The difference between a life not worth starting and a life not worth continuing partly explains why anti-natalism does not imply either suicide or murder. It can be the case that one’s life was not worth starting without it being the case that one’s life is not worth continuing. If the quality of one’s life is still not bad enough to override one’s interest in not dying, then one’s life is still worth continuing, even though the current and future harms are sufficient to make it the case that one’s life was not worth starting. Moreover, because death is bad, even when it ceases to be bad all-things-considered, it is a consideration against procreation – as well as against murder and suicide.

There are further reasons why an anti-natalist should be opposed to murder. One of these is that one person should not force on another competent person a decision whether the latter’s life has ceased to be worth continuing. Because nobody can be certain about these matters, such a decision should, where possible, be made and acted upon by the person who will either live or die as a result.

The confusion between starting a life and continuing a life is not the only way in which life-affirmation clouds people’s ability to see that life contains more bad than good. Having children is widely seen as one of the most profound and satisfying experiences one can have – though hard work, of course. Many people do it, for reasons of biology, culture and love. Given how rewarding and widespread procreation is, it is really difficult to see it as wrong.

The case against procreation need not rest on the view, for which I have been arguing, that coming into existence is always worse than never existing. It is enough to show that the risk of serious harm is sufficiently high.

If you think, as most people do, that death is a serious harm, then the risk of suffering such a calamity is 100 per cent. Death is the fate of everybody who comes into existence. When you conceive a child, it is just a matter of time until the ultimate injury befalls that child. Many people, at least in times and places where infant mortality is low, are spared witnessing this appalling consequence of their reproduction. That might insulate them against the horror, but they should nonetheless know that every birth is a death in waiting.

With the cumulative risks of all the misfortunes that can befall us, the odds are stacked deeply against any child

Some might wish to follow the Epicureans in denying that death itself is bad. However, even discounting death itself – no mean feat – there is a wide range of appalling fates that can befall any child that is brought into existence: starvation, rape, abuse, assault, serious mental illness, infectious disease, malignancy, paralysis. These cause vast amounts of suffering before the person dies. Prospective parents impose these risks on the children they create.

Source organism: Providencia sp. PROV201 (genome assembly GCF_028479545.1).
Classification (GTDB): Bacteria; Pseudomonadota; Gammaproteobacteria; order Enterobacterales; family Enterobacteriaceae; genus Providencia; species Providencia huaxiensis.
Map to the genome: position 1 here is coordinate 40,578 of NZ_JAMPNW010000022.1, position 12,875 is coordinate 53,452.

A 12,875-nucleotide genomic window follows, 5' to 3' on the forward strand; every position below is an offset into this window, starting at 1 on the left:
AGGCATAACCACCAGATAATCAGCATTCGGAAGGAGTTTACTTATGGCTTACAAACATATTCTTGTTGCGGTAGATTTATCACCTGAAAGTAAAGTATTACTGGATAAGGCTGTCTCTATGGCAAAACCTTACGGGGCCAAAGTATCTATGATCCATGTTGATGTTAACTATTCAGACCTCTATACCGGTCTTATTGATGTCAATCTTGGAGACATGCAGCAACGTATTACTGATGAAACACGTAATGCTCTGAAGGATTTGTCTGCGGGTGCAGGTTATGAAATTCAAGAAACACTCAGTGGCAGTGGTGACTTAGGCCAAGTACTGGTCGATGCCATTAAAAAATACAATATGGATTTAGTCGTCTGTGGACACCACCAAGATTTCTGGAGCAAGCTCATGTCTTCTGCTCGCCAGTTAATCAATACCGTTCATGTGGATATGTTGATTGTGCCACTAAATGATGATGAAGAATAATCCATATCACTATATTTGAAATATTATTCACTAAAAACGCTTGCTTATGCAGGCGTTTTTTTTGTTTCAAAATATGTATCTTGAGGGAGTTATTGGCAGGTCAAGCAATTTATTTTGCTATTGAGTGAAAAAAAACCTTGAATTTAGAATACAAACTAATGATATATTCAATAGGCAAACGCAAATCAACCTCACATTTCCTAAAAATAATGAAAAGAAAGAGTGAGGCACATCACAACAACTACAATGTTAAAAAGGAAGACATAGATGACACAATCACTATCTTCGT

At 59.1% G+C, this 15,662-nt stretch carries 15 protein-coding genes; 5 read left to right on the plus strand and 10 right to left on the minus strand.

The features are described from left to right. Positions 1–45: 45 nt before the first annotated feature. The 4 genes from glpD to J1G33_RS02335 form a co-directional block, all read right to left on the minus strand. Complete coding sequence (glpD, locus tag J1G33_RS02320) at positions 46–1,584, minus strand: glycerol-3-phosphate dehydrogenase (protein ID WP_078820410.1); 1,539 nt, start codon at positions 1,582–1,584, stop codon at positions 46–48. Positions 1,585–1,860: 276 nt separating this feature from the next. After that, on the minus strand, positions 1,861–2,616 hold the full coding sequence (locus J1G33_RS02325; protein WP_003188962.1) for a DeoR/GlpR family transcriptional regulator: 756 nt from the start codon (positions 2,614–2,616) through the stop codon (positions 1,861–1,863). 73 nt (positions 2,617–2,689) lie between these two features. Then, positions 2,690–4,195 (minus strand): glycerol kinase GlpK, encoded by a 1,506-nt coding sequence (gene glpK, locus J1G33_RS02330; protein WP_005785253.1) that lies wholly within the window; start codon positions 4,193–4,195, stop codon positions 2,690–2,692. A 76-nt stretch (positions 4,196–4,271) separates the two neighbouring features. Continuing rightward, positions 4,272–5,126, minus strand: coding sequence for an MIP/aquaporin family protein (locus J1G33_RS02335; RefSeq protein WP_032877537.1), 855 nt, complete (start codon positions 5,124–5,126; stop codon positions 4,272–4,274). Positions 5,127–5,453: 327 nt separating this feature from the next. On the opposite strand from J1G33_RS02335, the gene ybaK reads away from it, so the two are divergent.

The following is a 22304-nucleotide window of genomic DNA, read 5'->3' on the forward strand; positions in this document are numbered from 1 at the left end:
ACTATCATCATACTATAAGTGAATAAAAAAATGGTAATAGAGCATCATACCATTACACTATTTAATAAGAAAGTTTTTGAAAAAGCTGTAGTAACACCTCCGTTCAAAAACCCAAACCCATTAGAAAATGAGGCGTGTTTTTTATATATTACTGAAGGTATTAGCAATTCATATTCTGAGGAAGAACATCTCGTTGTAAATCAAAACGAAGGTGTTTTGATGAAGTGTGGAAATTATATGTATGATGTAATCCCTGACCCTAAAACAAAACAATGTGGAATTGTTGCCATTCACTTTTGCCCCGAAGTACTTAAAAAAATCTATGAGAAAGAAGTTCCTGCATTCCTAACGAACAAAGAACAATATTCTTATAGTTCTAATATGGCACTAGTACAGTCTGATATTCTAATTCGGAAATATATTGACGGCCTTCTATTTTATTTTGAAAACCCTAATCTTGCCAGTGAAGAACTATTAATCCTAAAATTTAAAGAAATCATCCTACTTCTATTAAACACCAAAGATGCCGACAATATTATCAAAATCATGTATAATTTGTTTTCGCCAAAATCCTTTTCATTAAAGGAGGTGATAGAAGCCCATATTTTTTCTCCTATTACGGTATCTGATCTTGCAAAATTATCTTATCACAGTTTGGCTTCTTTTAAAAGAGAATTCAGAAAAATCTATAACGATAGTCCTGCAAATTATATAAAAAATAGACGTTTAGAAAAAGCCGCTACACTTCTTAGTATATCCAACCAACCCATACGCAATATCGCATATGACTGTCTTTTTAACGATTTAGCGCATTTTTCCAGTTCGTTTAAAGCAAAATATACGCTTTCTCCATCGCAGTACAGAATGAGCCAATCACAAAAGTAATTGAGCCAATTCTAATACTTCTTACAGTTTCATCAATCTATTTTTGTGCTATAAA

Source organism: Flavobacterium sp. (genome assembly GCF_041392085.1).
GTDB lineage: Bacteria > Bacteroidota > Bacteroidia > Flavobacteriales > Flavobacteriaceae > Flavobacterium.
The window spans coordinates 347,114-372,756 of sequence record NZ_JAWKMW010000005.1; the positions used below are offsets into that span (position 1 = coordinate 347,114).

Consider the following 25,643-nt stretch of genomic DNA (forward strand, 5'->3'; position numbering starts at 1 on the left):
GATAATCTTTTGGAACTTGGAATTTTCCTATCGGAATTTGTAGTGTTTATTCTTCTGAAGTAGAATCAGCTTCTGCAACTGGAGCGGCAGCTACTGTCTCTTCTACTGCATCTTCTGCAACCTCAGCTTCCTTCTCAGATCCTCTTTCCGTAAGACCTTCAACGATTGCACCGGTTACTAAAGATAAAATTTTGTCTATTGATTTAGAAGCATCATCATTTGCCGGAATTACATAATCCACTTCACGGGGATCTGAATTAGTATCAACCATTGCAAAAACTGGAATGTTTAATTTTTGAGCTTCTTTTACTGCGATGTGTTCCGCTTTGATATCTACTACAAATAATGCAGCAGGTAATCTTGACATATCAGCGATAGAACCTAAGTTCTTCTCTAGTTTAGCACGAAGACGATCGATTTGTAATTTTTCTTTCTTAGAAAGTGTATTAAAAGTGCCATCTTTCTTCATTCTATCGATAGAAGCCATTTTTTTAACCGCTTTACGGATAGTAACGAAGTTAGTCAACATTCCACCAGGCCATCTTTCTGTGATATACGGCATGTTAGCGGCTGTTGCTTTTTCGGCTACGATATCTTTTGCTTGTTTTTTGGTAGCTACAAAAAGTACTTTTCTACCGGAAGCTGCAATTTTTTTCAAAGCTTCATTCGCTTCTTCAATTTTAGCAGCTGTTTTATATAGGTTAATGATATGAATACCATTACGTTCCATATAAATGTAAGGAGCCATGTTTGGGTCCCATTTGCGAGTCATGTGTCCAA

The magnitude of the risk obviously varies, depending on such factors as one’s geographical and temporal locations, and one’s sex. Even controlling for these variables, the lifetime risks are often difficult to quantify. For example, rape is significantly underreported, but there are conflicting data on just how underreported it is. Similarly, studies on mental diseases such as major depressive disorders often underestimate the lifetime risk, in part because some of the subjects have not yet experienced the depression that will later affect them. Even if we take the low estimates, in the cumulative risks of all the different misfortunes that can befall people, the odds are stacked deeply against any child. The risks of cancer alone are substantial: in the United Kingdom, roughly 50 per cent of people will develop the disease. If people imposed that sort of risk of that sort of harm on others in non-procreative contexts, they would be very widely condemned. The same standards should be applied to procreation.

The foregoing arguments all criticise procreation on the grounds of what procreation does to the person who is brought into existence. These I call philanthropic arguments for anti-natalism; there is also a misanthropic argument. What is distinctive about this argument is that it criticises procreation on the grounds of the harm that the created person will (likely) do. It is presumptively wrong to create new beings that are likely to cause significant harm to others.

Homo sapiens is the most destructive species, and vast amounts of this destruction are wreaked on other humans. Humans have killed one another since the origin of the species, but the scale (not rate) of killing has expanded (not least because there are now so many more humans to kill than there were for most of human history). The means by which many millions of humans have been killed have been dismally diverse. They include stabbing, hacking, slashing, hanging, gassing, poisoning, drowning, and bombing. Humans also visit other horrors on their fellows, including persecuting, oppressing, beating, branding, maiming, tormenting, torturing, raping, kidnapping, and enslaving.